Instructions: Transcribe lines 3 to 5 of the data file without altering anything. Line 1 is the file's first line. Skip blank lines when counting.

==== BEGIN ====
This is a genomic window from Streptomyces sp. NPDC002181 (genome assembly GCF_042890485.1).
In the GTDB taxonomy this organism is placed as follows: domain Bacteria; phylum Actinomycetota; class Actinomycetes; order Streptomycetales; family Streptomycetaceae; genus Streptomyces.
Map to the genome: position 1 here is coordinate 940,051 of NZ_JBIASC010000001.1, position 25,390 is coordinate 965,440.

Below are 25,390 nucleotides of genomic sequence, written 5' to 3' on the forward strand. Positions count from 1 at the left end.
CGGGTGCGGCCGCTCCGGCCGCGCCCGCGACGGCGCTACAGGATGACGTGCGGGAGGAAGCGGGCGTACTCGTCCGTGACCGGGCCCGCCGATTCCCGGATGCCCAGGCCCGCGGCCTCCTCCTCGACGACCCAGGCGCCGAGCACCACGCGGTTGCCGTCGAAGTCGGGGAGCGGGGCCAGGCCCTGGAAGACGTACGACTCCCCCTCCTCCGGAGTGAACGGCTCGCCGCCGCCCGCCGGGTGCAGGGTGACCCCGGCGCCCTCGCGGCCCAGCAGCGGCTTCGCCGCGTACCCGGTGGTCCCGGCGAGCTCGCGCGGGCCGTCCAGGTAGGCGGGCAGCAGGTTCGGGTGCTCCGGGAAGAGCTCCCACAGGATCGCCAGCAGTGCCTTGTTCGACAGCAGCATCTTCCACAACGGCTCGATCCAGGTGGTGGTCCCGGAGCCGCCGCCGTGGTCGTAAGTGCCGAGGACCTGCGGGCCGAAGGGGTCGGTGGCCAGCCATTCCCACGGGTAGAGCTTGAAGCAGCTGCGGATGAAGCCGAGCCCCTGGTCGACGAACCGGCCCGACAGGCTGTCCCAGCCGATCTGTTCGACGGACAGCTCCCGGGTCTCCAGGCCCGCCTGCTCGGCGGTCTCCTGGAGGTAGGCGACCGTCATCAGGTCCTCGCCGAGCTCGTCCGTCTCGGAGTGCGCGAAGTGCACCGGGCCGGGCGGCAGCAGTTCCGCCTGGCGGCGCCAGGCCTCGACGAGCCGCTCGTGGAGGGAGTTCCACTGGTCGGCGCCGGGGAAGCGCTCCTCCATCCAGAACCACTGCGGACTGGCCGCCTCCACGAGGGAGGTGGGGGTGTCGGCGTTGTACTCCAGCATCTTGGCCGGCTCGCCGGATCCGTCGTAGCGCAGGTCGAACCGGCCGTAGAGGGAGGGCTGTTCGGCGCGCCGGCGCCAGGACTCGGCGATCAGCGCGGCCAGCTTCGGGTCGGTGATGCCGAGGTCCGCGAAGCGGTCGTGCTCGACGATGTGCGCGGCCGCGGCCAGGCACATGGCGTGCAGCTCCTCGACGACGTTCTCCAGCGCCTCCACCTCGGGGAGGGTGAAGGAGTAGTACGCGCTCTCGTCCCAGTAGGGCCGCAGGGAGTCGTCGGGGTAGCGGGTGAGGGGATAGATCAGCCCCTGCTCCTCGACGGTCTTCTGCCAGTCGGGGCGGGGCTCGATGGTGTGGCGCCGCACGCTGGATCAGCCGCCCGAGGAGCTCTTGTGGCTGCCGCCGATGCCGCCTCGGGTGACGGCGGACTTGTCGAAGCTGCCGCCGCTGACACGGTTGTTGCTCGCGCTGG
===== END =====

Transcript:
Map to the genome: position 1 here is coordinate 940,051 of NZ_JBIASC010000001.1, position 25,390 is coordinate 965,440.

Below are 25,390 nucleotides of genomic sequence, written 5' to 3' on the forward strand. Positions count from 1 at the left end.
CGGGTGCGGCCGCTCCGGCCGCGCCCGCGACGGCGCTACAGGATGACGTGCGGGAGGAAGCGGGCGTACTCGTCCGTGACCGGGCCCGCCGATTCCCGGATGCCCAGGCCCGCGGCCTCCTCCTCGACGACCCAGGCGCCGAGCACCACGCGGTTGCCGTCGAAGTCGGGGAGCGGGGCCAGGCCCTGGAAGACGTACGACTCCCCCTCCTCCGGAGTGAACGGCTCGCCGCCGCCCGCCGGGTGCAGGGTGACCCCGGCGCCCTCGCGGCCCAGCAGCGGCTTCGCCGCGTACCCGGTGGTCCCGGCGAGCTCGCGCGGGCCGTCCAGGTAGGCGGGCAGCAGGTTCGGGTGCTCCGGGAAGAGCTCCCACAGGATCGCCAGCAGTGCCTTGTTCGACAGCAGCATCTTCCACAACGGCTCGATCCAGGTGGTGGTCCCGGAGCCGCCGCCGTGGTCGTAAGTGCCGAGGACCTGCGGGCCGAAGGGGTCGGTGGCCAGCCATTCCCACGGGTAGAGCTTGAAGCAGCTGCGGATGAAGCCGAGCCCCTGGTCGACGAACCGGCCCGACAGGCTGTCCCAGCCGATCTGTTCGACGGACAGCTCCCGGGTCTCCAGGCCCGCCTGCTCGGCGGTCTCCTGGAGGTAGGCGACCGTCATCAGGTCCTCGCCGAGCTCGTCCGTCTCGGAGTGCGCGAAGTGCACCGGGCCGGGCGGCAGCAGTTCCGCCTGGCGGCGCCAGGCCTCGACGAGCCGCTCGTGGAGGGAGTTCCACTGGTCGGCGCCGGGGAAGCGCTCCTCCATCCAGAACCACTGCGGACTGGCCGCCTCCACGAGGGAGGTGGGGGTGTCGGCGTTGTACTCCAGCATCTTGGCCGGCTCGCCGGATCCGTCGTAGCGCAGGTCGAACCGGCCGTAGAGGGAGGGCTGTTCGGCGCGCCGGCGCCAGGACTCGGCGATCAGCGCGGCCAGCTTCGGGTCGGTGATGCCGAGGTCCGCGAAGCGGTCGTGCTCGACGATGTGCGCGGCCGCGGCCAGGCACATGGCGTGCAGCTCCTCGACGACGTTCTCCAGCGCCTCCACCTCGGGGAGGGTGAAGGAGTAGTACGCGCTCTCGTCCCAGTAGGGCCGCAGGGAGTCGTCGGGGTAGCGGGTGAGGGGATAGATCAGCCCCTGCTCCTCGACGGTCTTCTGCCAGTCGGGGCGGGGCTCGATGGTGTGGCGCCGCACGCTGGATCAGCCGCCCGAGGAGCTCTTGTGGCTGCCGCCGATGCCGCCTCGGGTGACGGCGGACTTGTCGAAGCTGCCGCCGCTGACACGGTTGTTGCTCGCGCTGG